The Macau Metro Monitor, March 12, 2012
NEVADA PROBES JUNKET OPERATORS WSJ
Mark Lipparelli, chairman of the Nevada Gaming Control Board, said that outside junket operators are "becoming an area of increased attention for us." Nevada regulators in the past six months have increased their scrutiny of whether junket operators that are business partners with casino companies have connections with people tied to organized crime, a person familiar with the matter said. That person declined to say what companies are under scrutiny or to cite any evidence.
US DROPS SIDE-BETTING ALLEGATIONS Macau Business
The latest annual U.S. State Department on international money laundering has dropped the claim that the value of side-betting in Macau could exceed GGR by ten times. Several industry players had rebuffed the claim, made in last year’s report.
Even so, in its latest report, issued last week, the U.S. State Department continues to say “Macau’s gaming industry relies heavily on loosely-regulated gaming promoters. Increasingly popular among gamblers seeking inscrutability and alternatives to China’s currency movement restrictions, junket operators are also popular among casinos aiming to reduce credit default risk and unable to legally collect gambling debts in China. This inherent conflict of interest, together with the anonymity gained through the use of the junket operator in the transfer and commingling of funds, as well as the absence of currency and exchange controls, present vulnerabilities for money laundering,” the report says.
Even so, the U.S. State Department acknowledges Macau “continues making considerable efforts” to develop an anti-money laundering framework that meets international standards.
THE UNRAVELING OF A CASINO MARRIAGE WSJ
WSJ details signs of a waning Wynn-Okada partnership way before the current legal battle. Okada needed cash to build his Phillippines project and to support his foundering pachinko business which was being cracked down by the Japanese government but he couldn't sell his Aruze shares, which holds the WYNN shares, due to an amendment which prohibits Wynn and Okada from selling WYNN shares without the other's consent. Wynn feared his control over Wynn Resorts could be threatened if Okada sold shares in WYNN or lost control of Aruze. Okada asked Wynn to allow him more control in the company and wanted the authority to nominate WYNN board members. Okada also wanted more compensation on the board since he was seeking future business for the company in Asia. Meanwhile, Okada kept trying to persuade Wynn to join the Philippines project.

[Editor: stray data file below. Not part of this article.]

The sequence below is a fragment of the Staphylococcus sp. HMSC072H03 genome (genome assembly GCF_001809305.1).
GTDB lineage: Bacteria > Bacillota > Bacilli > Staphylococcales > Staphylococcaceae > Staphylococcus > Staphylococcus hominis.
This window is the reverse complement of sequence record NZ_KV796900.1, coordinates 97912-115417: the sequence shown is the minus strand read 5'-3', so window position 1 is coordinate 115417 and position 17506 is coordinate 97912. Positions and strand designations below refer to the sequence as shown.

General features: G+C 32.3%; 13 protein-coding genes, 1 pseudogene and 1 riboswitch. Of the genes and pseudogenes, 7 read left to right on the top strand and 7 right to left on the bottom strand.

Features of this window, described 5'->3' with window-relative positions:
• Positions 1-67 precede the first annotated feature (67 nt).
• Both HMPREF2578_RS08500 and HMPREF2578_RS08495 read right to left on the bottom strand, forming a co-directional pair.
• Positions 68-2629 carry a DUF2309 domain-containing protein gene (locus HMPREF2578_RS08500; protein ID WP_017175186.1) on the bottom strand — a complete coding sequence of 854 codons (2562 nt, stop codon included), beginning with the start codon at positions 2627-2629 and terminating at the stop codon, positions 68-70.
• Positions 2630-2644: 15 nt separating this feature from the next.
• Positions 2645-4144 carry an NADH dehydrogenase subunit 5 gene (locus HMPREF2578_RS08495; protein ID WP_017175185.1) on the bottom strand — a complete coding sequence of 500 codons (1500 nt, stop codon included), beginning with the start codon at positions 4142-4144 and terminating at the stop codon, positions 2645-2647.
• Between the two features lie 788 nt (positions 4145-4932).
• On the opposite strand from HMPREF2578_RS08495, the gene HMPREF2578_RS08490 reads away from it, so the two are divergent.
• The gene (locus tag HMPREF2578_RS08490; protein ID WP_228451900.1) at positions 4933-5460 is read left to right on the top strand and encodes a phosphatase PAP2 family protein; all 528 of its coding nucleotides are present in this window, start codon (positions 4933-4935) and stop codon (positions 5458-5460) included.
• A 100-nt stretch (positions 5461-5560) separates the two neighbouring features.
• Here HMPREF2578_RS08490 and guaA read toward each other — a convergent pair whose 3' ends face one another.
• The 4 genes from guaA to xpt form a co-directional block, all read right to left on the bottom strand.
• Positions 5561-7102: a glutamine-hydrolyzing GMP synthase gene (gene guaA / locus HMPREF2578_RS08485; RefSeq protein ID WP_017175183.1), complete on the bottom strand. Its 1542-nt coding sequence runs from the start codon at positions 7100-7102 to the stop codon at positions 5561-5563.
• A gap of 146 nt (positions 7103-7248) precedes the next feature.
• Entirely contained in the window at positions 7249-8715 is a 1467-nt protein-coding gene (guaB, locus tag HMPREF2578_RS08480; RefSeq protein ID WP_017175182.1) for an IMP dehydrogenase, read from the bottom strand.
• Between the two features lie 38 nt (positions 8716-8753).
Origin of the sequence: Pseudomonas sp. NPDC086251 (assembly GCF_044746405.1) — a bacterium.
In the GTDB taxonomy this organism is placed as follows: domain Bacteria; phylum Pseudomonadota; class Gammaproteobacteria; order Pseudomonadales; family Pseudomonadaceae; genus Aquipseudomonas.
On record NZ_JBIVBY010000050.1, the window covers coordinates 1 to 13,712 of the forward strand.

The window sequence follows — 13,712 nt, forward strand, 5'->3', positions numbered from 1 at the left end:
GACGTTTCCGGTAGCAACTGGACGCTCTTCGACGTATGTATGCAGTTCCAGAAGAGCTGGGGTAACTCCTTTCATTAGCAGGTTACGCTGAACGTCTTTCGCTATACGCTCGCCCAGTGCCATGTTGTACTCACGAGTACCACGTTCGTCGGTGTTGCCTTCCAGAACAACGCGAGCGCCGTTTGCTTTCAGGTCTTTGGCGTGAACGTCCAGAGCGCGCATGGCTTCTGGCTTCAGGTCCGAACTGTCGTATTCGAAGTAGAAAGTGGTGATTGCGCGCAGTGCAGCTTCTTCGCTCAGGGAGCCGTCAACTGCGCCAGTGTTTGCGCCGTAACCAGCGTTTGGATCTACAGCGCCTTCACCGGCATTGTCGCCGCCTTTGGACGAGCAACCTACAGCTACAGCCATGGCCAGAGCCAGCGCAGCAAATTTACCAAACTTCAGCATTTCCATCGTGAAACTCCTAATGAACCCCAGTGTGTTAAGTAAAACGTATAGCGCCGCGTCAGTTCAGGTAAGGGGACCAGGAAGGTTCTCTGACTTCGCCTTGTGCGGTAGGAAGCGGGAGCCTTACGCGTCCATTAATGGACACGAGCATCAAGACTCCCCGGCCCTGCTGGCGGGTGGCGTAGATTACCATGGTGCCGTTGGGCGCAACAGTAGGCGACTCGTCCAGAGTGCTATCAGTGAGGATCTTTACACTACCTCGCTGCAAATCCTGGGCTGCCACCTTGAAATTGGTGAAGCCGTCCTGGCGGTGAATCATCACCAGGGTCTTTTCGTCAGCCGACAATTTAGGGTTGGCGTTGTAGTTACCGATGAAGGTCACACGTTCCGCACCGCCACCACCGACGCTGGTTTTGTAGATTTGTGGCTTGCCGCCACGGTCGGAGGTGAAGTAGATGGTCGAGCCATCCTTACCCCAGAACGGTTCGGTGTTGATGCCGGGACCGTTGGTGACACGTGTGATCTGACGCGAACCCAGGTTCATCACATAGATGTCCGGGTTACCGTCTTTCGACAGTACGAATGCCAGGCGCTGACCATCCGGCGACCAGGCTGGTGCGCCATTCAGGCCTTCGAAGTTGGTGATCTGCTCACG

On Sept. 30, 2010, two attorneys from Wynn Resorts presented Okada's attorney with the board's corruption concerns from its investigation and said that because Okada's casino in the Philippines may compete with Wynn's businesses, he was violating his fiduciary duties as a board member. A few days later, Wynn and Okada, flanked by lawyers, met together in Las Vegas. Wynn accused Okada of using the company's intellectual property and misrepresenting his project, including handing out his Wynn Resorts business cards. He also raised corruption concerns connected to Okada's Philippines project. Wynn told Okada he should step down from his role as a director.
LABOR FORCE TO INCREASE BY 10 PERCENT IN 2012 Macau Business
Macau's secretary for economy and finance, Francis Tam Pak Yuen, said Macau’s labor force could increase by as much as 10% in 2012. According to the secretary, this figure takes into account the needs of small and medium-sized enterprises in hiring workers and also the current and future needs of the gaming industry. To ensure 10% growth, the government would be forced to allow the number of imported workers to increase by over 30,000.